Today I begin the process of selecting my personal favorite Presidential candidate, not based on personalities or glitzy campaign promises, but on issues. As I pointed out last month, I have a system to score candidates based on their positions on several topics key to me.
The first two topics are relatively obscure, and the candidates haven’t devoted a lot of time to them. This made it harder to get a good read on the situation; luckily if I’m completely misreading a position it’s only a few points gained or lost. For the most part, I’m betting I have a crop of three to four hopefuls who will stand out above the rest anyway.
Note I haven’t included a few candidates who may yet get into the game. I’m doing the originals as Word files so I can keep them close for reference in the future. And I’m doing both Republicans and Democrats, so let’s start with campaign finance reform and election law.
Michele Bachmann has a limited voting record and comments on the issue, but her positions are fine so I’ll kick her off with one point of three.
With Herman Cain noting in Politico that “civil rights groups encourage voter fraud by opposing voter identification bills…all they’re trying to do is protect the voter fraud they know is going on,” he’s got the right idea. I’m giving him all three points.
While serving in the House, Newt Gingrich had a solid voting record on campaign finance so I’m giving him two points. I don’t think his positions have softened, but haven’t heard the bold sort of statement that Cain made out of him.
Jon Huntsman signed a decent voter-ID law as governor of Utah, so that’s a step in the right direction. But he also signed a bill allowing online voter registration, which wiped out some of that goodwill. Some things are too important to do online. So he gets just one point.
I haven’t been able to discern where Gary Johnson would stand on this issue, so no points for him.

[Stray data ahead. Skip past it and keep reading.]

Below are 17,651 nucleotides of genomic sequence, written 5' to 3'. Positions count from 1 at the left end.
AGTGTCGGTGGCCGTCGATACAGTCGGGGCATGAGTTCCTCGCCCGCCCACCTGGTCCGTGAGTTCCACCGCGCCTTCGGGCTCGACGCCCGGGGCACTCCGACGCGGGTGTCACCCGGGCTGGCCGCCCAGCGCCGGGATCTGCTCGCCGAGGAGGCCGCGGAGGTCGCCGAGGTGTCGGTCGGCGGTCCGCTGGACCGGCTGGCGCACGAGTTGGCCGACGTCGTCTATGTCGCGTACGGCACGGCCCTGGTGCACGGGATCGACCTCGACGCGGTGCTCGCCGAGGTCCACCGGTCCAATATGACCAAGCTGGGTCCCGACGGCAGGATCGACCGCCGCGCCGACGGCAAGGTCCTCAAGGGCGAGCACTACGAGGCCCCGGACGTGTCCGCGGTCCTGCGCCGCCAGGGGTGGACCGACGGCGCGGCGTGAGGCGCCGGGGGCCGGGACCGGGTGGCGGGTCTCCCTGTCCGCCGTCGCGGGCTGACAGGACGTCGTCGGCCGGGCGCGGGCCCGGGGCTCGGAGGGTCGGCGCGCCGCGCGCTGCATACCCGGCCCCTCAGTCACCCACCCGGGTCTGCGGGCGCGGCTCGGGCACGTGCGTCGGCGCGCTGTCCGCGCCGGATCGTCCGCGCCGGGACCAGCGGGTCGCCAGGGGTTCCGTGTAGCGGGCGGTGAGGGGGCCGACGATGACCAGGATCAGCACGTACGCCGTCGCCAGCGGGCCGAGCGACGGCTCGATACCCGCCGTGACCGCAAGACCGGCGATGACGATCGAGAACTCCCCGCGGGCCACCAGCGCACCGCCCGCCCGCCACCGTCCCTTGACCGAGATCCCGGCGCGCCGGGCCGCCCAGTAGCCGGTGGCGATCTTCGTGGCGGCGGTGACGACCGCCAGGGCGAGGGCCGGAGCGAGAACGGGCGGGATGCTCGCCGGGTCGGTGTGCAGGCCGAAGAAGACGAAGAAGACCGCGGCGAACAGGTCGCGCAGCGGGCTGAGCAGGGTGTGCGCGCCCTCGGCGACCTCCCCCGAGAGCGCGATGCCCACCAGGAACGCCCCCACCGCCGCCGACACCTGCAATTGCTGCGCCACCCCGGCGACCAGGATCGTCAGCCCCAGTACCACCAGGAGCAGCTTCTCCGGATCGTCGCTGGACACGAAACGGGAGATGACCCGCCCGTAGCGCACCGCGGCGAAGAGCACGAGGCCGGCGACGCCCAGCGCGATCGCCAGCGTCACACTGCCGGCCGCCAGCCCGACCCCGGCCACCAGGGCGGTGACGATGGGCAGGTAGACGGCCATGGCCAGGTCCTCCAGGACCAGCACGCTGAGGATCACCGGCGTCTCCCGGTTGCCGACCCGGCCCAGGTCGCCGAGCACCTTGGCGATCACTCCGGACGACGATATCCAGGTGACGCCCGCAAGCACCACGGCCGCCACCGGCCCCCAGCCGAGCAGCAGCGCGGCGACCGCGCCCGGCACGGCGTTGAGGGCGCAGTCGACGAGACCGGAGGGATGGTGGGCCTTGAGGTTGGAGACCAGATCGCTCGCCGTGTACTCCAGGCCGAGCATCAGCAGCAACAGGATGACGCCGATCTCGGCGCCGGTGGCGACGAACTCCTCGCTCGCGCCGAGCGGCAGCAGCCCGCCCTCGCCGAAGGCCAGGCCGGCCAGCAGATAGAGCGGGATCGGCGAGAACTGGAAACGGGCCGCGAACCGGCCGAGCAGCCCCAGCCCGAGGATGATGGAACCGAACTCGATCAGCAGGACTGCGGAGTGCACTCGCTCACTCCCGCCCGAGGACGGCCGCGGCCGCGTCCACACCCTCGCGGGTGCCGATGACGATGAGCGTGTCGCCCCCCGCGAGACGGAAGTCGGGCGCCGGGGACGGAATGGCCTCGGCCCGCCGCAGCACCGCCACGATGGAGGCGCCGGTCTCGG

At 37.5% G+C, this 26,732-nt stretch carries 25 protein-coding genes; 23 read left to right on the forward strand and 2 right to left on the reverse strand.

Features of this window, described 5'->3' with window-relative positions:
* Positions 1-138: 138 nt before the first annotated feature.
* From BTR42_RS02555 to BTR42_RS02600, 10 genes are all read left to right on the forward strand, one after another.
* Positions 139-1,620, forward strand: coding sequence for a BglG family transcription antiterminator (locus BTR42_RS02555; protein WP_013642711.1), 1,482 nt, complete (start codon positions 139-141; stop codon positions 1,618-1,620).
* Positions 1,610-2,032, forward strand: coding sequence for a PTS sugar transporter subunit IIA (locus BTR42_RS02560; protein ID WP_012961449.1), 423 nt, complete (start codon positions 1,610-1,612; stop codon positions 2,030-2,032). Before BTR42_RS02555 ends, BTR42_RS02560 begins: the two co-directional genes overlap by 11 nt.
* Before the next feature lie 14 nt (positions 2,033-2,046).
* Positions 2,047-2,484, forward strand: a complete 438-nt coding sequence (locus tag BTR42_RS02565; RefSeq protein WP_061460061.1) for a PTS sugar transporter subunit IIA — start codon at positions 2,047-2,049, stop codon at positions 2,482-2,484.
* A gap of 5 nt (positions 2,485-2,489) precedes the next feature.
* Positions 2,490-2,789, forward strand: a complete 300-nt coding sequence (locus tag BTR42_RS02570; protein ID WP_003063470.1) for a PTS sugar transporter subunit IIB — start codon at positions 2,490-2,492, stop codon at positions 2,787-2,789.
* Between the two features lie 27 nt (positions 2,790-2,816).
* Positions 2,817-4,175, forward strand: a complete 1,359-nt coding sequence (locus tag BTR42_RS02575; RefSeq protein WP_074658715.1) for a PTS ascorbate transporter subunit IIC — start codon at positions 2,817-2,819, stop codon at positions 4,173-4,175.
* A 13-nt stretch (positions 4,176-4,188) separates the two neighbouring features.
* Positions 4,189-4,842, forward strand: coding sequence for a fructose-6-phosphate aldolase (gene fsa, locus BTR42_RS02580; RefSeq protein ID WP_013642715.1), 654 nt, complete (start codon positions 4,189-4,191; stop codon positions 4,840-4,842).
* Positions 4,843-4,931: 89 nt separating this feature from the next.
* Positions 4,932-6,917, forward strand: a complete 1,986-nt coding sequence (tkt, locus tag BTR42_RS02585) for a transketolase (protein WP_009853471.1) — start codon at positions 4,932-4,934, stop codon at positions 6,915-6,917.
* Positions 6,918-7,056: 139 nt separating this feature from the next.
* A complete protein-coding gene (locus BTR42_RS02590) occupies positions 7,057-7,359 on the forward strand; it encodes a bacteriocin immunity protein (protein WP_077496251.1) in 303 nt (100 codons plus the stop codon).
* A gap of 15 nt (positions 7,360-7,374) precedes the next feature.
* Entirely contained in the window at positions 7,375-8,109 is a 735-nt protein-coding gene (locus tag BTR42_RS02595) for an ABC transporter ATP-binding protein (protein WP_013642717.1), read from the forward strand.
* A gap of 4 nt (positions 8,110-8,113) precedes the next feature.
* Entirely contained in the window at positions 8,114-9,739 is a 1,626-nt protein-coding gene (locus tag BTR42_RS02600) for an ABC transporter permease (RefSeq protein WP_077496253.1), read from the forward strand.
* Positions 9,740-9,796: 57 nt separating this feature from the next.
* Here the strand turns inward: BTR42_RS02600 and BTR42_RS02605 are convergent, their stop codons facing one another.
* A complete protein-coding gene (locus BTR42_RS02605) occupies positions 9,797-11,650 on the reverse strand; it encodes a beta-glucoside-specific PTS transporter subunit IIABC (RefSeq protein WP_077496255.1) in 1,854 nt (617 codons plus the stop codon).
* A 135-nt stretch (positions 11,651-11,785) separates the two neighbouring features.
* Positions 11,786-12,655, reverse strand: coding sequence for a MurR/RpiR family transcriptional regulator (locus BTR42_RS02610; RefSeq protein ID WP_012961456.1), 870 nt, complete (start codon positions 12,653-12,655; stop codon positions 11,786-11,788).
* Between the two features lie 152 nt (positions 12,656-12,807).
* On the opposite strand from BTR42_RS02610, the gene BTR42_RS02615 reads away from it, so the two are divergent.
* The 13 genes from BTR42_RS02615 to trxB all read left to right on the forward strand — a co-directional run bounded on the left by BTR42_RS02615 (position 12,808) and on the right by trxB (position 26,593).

Interestingly enough, Fred Karger supports lowering the voting age to “16 or 17.” And this report states he’s against voter ID. If anything, I question the wisdom of allowing youth to vote (maybe the age of majority needs to revert to 21) so it doesn’t sound like he and I would agree on the issue. He’s docked all three points.
Thad McCotter voted for voter ID on the federal level, but also voted for restricting 527s as well. I’ll give him two of three points.
Roy Moore hasn’t stated a public position on any of these issues, so I can’t give him points either.
Similarly to Gingrich, Ron Paul has made all the right votes on campaign finance and has maintained his position throughout. Since he’s currently serving in Congress, I’m giving him three points.
He got good marks from the Club for Growth on campaign finance as Governor of Minnesota, so Tim Pawlenty gets a good mark from me as well. I’m giving him 2 points.
Buddy Roemer has a key point right on his current home page: “(W)e will talk about a lot of issues in this campaign. But we will start by tackling special interest money that impacts all the rest.” Roemer claims he won’t take any contribution greater than $100 nor will he take PAC money.
It’s a very populist position to take, but it’s the wrong one. I equate money with speech, and placing an artificial restriction on contributions is a limit on speech in my eyes. (It’s also suicidal when you figure Barack Obama to raise $1 billion from special interests.) I’m deducting two points only because he’s consistent with this stance since his days in Congress.
Apparently Mitt Romney has had a change of heart on the campaign finance issue. While he’s come around to the right side, I don’t know how sincere he is on the subject so I’ll not give him any points.
Rick Santorum made mostly correct votes on this subject while in the Senate, and has a long enough body of work that I’m comfortable giving him two points.
Now for the Democrats:
Barack Obama, of course, disagreed with the Citizens United decision and backed the DISCLOSE Act, plus his campaign came out strongly bashing voter ID – three bad moves and a loss of thee points.
On the other hand, Randall Terry doesn’t stake out a position on the issue, so no points.
In the very early stages we have a close race. On the Republican side: